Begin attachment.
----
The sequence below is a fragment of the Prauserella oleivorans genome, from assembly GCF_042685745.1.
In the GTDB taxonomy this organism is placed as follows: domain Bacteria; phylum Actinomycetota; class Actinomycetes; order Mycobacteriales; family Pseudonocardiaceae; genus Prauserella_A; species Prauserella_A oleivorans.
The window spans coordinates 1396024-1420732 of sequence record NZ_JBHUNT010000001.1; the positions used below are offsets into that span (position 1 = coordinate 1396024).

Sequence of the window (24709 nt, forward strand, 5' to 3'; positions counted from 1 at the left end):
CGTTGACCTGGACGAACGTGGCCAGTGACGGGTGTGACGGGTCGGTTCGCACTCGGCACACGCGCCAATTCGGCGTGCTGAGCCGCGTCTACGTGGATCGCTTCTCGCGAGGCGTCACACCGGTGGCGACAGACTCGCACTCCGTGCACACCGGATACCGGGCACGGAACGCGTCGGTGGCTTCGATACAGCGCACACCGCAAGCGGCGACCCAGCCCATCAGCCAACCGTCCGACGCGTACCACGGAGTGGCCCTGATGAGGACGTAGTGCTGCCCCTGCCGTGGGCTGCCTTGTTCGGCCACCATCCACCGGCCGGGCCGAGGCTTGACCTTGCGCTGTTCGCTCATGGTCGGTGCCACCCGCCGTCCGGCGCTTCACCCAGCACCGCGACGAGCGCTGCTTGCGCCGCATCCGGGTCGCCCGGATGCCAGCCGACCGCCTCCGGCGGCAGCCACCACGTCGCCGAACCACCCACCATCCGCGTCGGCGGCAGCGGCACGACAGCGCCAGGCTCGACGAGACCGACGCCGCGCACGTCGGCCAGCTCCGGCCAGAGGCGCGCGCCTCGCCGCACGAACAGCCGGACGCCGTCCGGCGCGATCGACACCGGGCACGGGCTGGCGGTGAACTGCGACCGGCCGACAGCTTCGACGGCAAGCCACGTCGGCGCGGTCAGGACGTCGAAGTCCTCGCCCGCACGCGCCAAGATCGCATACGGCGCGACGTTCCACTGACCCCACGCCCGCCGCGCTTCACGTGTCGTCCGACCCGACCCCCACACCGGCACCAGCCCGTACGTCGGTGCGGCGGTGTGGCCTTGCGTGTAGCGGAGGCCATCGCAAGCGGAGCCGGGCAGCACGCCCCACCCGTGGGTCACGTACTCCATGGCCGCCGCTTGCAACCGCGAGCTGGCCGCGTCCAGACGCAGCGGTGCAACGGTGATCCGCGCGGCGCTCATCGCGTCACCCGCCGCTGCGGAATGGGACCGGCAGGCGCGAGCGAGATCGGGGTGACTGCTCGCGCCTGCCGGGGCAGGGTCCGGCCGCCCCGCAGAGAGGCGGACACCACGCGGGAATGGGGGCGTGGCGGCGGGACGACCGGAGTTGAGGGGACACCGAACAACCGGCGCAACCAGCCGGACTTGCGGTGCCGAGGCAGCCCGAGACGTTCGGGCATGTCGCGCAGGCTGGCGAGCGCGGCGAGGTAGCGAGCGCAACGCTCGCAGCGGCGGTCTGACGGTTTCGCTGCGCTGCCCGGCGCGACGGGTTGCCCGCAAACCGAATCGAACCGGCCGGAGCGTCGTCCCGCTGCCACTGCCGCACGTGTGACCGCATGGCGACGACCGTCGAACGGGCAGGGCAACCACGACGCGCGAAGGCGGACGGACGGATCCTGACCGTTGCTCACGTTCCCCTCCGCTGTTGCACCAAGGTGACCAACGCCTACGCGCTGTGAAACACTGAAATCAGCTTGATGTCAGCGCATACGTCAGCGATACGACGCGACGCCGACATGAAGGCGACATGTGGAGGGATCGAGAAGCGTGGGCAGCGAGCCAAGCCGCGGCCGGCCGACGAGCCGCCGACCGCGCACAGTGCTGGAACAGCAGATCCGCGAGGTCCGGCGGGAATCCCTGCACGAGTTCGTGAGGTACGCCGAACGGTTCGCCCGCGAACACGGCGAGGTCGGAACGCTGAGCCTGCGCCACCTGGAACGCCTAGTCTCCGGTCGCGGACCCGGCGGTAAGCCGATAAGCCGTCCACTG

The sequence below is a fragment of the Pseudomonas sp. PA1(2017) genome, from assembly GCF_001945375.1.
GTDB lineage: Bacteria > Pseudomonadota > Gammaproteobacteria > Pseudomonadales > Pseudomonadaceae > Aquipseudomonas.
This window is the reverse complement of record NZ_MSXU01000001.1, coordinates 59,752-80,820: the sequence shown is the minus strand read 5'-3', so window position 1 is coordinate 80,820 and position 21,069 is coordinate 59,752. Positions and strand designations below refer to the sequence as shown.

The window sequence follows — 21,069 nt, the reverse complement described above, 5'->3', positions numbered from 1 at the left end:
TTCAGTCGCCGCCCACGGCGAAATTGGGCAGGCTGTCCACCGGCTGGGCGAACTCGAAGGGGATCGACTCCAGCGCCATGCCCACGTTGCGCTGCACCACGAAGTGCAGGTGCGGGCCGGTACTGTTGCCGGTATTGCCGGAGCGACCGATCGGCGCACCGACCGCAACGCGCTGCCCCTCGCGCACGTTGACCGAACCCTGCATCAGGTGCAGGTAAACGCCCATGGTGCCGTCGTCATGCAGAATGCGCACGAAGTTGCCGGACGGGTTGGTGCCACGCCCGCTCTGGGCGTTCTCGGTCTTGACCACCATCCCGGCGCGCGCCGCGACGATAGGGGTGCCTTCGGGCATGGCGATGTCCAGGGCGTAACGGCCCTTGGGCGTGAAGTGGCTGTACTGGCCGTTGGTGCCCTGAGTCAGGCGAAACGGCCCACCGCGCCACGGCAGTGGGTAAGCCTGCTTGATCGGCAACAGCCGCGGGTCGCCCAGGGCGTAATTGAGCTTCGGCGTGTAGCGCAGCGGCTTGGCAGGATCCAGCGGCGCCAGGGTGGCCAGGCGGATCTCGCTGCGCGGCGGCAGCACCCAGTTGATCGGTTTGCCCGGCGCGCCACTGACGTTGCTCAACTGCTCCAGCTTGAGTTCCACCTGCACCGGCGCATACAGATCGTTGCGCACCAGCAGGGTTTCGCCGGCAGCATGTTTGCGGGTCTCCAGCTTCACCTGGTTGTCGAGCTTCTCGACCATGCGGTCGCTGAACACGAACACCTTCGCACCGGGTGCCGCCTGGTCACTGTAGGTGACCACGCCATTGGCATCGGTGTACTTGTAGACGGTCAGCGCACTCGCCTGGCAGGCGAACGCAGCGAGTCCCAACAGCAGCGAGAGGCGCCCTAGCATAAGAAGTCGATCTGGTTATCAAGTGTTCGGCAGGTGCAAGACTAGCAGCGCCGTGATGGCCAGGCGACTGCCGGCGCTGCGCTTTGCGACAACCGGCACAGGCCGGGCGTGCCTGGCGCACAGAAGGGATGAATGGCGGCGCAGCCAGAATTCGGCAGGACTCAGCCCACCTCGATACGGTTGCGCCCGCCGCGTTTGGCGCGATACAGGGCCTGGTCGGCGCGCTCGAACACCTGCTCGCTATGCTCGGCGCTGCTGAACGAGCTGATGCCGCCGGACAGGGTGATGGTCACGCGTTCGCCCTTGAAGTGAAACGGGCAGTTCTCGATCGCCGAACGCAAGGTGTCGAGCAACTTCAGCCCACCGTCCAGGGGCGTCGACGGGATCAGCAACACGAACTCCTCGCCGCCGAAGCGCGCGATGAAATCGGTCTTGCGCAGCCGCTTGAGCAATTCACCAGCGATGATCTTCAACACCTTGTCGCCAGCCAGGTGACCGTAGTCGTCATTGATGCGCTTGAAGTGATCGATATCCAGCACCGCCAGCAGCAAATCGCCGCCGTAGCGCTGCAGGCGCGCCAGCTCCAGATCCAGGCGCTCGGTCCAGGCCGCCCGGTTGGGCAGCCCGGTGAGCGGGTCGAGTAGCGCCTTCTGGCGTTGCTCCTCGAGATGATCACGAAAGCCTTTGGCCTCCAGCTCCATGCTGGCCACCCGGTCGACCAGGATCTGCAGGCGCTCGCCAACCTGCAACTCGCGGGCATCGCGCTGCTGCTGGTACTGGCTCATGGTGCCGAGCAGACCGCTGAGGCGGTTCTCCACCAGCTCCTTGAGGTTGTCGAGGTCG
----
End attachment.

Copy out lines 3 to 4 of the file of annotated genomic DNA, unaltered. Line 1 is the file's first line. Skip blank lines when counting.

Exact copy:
The window spans coordinates 1396024-1420732 of sequence record NZ_JBHUNT010000001.1; the positions used below are offsets into that span (position 1 = coordinate 1396024).

Sequence of the window (24709 nt, forward strand, 5' to 3'; positions counted from 1 at the left end):